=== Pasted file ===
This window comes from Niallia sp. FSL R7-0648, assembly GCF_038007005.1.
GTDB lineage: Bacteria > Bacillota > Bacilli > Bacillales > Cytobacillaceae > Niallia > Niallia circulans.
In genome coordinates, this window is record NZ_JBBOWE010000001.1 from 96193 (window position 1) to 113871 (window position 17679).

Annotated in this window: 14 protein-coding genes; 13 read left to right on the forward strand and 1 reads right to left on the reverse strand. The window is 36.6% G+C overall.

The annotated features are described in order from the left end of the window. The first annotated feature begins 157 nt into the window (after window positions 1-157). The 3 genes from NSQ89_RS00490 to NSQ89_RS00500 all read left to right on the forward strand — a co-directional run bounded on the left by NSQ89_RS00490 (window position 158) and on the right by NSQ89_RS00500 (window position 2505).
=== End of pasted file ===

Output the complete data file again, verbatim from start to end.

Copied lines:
This window comes from Niallia sp. FSL R7-0648, assembly GCF_038007005.1.
GTDB lineage: Bacteria > Bacillota > Bacilli > Bacillales > Cytobacillaceae > Niallia > Niallia circulans.
In genome coordinates, this window is record NZ_JBBOWE010000001.1 from 96193 (window position 1) to 113871 (window position 17679).

Annotated in this window: 14 protein-coding genes; 13 read left to right on the forward strand and 1 reads right to left on the reverse strand. The window is 36.6% G+C overall.

The annotated features are described in order from the left end of the window. The first annotated feature begins 157 nt into the window (after window positions 1-157). The 3 genes from NSQ89_RS00490 to NSQ89_RS00500 all read left to right on the forward strand — a co-directional run bounded on the left by NSQ89_RS00490 (window position 158) and on the right by NSQ89_RS00500 (window position 2505).